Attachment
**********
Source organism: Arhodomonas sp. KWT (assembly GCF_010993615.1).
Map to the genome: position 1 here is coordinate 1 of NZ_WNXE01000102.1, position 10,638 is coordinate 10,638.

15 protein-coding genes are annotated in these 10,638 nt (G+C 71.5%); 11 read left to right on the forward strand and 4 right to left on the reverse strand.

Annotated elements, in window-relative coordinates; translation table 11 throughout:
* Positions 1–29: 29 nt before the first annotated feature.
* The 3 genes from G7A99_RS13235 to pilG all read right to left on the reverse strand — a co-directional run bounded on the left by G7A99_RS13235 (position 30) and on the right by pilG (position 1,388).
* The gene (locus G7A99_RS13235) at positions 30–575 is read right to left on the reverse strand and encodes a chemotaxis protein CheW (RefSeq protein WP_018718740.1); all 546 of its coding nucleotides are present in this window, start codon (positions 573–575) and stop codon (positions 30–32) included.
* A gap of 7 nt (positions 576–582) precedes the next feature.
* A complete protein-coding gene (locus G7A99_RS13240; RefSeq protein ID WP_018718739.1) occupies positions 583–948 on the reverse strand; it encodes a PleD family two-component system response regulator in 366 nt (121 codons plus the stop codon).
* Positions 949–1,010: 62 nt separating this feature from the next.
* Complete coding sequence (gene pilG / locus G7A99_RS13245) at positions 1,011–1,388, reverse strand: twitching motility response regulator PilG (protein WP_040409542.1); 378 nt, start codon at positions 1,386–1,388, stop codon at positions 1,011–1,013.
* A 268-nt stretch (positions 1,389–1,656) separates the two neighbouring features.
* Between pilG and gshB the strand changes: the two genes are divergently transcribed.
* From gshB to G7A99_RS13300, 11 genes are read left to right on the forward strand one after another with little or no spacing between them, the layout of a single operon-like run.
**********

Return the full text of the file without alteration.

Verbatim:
Source organism: Arhodomonas sp. KWT (assembly GCF_010993615.1).
Map to the genome: position 1 here is coordinate 1 of NZ_WNXE01000102.1, position 10,638 is coordinate 10,638.

15 protein-coding genes are annotated in these 10,638 nt (G+C 71.5%); 11 read left to right on the forward strand and 4 right to left on the reverse strand.

Annotated elements, in window-relative coordinates; translation table 11 throughout:
* Positions 1–29: 29 nt before the first annotated feature.
* The 3 genes from G7A99_RS13235 to pilG all read right to left on the reverse strand — a co-directional run bounded on the left by G7A99_RS13235 (position 30) and on the right by pilG (position 1,388).
* The gene (locus G7A99_RS13235) at positions 30–575 is read right to left on the reverse strand and encodes a chemotaxis protein CheW (RefSeq protein WP_018718740.1); all 546 of its coding nucleotides are present in this window, start codon (positions 573–575) and stop codon (positions 30–32) included.
* A gap of 7 nt (positions 576–582) precedes the next feature.
* A complete protein-coding gene (locus G7A99_RS13240; RefSeq protein ID WP_018718739.1) occupies positions 583–948 on the reverse strand; it encodes a PleD family two-component system response regulator in 366 nt (121 codons plus the stop codon).
* Positions 949–1,010: 62 nt separating this feature from the next.
* Complete coding sequence (gene pilG / locus G7A99_RS13245) at positions 1,011–1,388, reverse strand: twitching motility response regulator PilG (protein WP_040409542.1); 378 nt, start codon at positions 1,386–1,388, stop codon at positions 1,011–1,013.
* A 268-nt stretch (positions 1,389–1,656) separates the two neighbouring features.
* Between pilG and gshB the strand changes: the two genes are divergently transcribed.
* From gshB to G7A99_RS13300, 11 genes are read left to right on the forward strand one after another with little or no spacing between them, the layout of a single operon-like run.